Can dogs get asthma?

Over the years Maggie has gone through spells where it appears that she is gasping for air or having trouble breathing. Her mouth is closed, but she is trying to breath through her nose. It kind of reminds me of an asthma attack. Maybe some kind of allergy? These spells are infrequent and only last a few seconds. Sometimes she is playing or walking around and other times she is just lying on her bed. It is hard to describe and I have asked the vet about it; I'm not sure he completly understood what I was talking about, but he said it was nothing to worry about. Until today I had never seen another dog do this, but Riley and I were hiking with a friend today and her lab had the same "gasping" spells, again only lasting a few seconds. This is the first time it was noticed with her. Does anyone know what this is or what might cause it?

Asked by Riley on Dec 2nd 2007 in Other Health & Wellness
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Best Answer


I would highly doubt it is Asthma. If Maggie had Asthma she would also be coughing a lot, wheezing and breathing through her mouth.

What you probably witnessed is a condition in dogs known as reverse sneezing. It actually has nothing to do with sneezing, but is a spasm caused by an irritation of the soft palate. It has sent many a distraught owner to the vet in panic.

Some animals can have this condition for their entire lives, or it may develop as the dog ages. During the spasm, the dog will usually turn her elbows outward and extend her neck while gasping inwards with a distinctive snorting sound. Gently massaging the throat area or pinching the dog's nostrils shut so she must breath through her mouth can help shorten the episode. Once the attack ceases, all goes back to normal.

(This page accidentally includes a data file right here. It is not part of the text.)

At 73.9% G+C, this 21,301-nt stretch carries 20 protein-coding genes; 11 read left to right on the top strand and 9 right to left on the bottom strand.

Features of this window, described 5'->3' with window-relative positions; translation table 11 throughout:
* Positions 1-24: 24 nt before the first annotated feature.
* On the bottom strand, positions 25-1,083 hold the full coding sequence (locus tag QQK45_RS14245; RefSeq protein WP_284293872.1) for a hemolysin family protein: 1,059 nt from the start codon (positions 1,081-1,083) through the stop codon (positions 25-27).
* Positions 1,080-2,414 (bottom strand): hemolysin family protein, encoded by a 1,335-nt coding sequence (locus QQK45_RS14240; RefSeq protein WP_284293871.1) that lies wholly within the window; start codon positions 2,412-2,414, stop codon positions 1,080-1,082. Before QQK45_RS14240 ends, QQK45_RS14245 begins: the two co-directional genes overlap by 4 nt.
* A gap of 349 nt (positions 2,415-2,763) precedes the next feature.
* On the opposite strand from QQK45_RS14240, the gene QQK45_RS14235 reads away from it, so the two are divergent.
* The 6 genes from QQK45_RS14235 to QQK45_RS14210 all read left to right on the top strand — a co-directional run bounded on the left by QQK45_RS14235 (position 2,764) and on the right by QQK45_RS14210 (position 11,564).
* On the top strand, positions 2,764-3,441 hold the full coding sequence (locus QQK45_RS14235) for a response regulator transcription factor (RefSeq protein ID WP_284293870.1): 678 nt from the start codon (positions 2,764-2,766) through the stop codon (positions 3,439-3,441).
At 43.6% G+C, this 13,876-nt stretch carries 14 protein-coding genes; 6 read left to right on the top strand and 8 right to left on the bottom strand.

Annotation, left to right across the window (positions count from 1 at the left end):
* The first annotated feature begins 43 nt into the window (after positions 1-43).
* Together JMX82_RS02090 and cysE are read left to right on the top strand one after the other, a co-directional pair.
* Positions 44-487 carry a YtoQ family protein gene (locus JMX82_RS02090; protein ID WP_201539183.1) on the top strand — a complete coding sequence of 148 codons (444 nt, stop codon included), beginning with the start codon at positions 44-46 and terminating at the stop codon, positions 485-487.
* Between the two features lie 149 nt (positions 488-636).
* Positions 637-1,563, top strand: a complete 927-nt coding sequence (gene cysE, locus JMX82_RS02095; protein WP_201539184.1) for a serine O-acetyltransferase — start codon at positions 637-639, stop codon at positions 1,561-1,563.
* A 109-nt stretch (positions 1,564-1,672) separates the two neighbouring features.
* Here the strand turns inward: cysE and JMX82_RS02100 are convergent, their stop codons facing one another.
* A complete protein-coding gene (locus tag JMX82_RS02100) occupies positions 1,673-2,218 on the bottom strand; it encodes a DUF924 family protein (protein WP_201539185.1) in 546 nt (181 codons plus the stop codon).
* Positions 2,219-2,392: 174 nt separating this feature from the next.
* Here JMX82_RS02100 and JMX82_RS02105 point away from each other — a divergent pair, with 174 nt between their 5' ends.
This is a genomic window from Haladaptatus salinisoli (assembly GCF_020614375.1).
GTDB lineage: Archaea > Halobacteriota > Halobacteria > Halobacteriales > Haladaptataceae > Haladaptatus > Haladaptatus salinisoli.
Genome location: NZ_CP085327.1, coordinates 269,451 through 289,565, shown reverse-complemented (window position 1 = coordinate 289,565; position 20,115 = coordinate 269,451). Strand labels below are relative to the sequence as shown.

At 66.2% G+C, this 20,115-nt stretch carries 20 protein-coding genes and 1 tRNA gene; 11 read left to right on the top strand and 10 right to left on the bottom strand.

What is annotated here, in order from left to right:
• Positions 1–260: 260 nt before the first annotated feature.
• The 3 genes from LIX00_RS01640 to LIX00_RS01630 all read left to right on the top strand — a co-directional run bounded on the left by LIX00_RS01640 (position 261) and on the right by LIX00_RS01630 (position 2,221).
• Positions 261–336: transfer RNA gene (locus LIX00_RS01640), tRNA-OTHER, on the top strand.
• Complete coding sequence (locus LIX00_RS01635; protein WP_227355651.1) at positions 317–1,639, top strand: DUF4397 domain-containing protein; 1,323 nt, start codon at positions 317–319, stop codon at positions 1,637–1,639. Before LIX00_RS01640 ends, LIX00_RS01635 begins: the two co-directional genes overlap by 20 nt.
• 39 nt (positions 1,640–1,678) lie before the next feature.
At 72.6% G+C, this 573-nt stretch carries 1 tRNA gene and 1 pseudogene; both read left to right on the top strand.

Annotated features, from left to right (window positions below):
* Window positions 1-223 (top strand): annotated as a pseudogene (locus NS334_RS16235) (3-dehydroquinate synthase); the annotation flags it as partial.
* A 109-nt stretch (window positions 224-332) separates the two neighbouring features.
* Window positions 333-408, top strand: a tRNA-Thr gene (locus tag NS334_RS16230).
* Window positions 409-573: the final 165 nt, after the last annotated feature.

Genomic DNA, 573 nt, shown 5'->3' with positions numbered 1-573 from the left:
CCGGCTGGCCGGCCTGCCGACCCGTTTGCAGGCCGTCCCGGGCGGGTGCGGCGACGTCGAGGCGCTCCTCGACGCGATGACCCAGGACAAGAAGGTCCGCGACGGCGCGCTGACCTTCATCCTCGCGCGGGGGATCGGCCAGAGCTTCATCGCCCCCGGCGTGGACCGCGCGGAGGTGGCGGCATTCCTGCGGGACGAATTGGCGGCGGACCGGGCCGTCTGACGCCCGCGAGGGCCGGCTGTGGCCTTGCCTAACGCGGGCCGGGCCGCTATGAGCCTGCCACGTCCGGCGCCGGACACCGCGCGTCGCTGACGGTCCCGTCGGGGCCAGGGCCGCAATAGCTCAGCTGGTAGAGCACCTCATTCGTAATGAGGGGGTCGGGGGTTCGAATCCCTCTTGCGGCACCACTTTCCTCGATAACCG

Please Google "reverse sneezing in dogs" to read more about the condition. It will put you at ease to see how common it is.

answered on Dec 3rd.

Other Answers



i know of a cat that has asthma

Member 448207 answered on 12/2/07. Helpful? Yes/Helpful: No 1 Report this answer


I have two dogs and they both occasionally get these "spells" as well. I have found that rubbing their throat or bridge of the nose helps. If not you can try covering their nose and that sometimes helps them correct themselves faster. The first time it happened was very scary, but I was told it is a sort of spasm, similar it a hiccup.

Norman answered on 12/3/07. Helpful? Yes/Helpful: No 1 Report this answer


I have a maltese that goes through spells like that. Luckily, I was visiting my girlfriend one day, who is also my veteranarian, and Teddy (my dog) when into one of these spells. She (the vet) told me is was nothing but an inverted sneeze. If it continues for a period of time, take the dog outside into the air. It works!

Teddy answered on 12/4/07. Helpful? Yes/Helpful: No 1 Report this answer